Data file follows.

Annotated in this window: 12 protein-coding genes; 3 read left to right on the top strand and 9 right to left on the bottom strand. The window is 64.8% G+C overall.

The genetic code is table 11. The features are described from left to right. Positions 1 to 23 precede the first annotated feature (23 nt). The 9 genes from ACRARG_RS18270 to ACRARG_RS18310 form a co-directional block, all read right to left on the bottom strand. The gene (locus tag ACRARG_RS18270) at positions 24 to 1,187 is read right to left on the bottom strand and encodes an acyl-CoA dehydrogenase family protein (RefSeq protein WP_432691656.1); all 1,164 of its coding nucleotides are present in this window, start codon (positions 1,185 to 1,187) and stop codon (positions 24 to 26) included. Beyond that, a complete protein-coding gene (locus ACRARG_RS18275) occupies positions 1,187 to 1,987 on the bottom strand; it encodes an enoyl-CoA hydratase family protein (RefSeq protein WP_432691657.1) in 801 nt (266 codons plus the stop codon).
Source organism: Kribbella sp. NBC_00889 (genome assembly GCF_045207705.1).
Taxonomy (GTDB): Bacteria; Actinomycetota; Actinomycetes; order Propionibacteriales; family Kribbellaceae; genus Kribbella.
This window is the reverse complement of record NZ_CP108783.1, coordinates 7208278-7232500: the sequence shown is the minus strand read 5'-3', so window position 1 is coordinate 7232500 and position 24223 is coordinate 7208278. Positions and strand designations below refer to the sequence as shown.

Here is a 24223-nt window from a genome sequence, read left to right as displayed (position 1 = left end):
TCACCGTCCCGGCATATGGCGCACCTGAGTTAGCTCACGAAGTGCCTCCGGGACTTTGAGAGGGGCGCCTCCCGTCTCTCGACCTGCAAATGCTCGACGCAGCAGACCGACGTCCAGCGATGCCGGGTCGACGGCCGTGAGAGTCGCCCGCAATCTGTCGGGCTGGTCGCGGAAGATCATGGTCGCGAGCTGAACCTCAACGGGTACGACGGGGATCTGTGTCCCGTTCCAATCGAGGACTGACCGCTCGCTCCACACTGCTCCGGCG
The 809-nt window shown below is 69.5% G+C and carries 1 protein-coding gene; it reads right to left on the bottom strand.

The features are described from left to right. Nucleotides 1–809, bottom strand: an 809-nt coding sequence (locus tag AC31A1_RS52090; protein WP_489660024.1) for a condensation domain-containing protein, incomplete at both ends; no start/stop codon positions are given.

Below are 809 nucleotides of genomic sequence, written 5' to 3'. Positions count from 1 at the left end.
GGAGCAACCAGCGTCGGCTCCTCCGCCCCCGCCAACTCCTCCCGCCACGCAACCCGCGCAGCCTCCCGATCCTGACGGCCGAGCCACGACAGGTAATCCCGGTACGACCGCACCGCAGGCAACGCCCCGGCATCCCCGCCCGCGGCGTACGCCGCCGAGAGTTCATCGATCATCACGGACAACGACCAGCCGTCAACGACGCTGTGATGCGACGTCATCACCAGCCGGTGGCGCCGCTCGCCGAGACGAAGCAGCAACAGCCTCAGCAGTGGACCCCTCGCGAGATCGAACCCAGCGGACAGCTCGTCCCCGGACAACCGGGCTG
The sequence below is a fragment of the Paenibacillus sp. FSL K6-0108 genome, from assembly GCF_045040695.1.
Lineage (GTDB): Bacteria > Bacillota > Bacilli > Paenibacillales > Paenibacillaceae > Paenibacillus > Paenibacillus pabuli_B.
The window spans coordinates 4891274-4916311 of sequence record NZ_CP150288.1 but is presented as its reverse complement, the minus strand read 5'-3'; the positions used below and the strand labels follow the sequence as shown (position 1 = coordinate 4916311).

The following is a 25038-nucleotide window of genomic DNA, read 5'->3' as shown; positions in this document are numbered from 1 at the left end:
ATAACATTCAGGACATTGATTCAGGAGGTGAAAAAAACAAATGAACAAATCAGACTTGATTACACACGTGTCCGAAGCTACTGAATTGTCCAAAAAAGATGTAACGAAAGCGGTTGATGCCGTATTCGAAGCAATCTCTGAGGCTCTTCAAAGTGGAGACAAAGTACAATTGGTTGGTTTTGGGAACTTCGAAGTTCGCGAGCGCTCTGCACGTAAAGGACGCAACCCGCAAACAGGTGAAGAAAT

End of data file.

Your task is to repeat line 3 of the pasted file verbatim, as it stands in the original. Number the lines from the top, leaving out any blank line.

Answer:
Source organism: Kribbella sp. NBC_00889 (genome assembly GCF_045207705.1).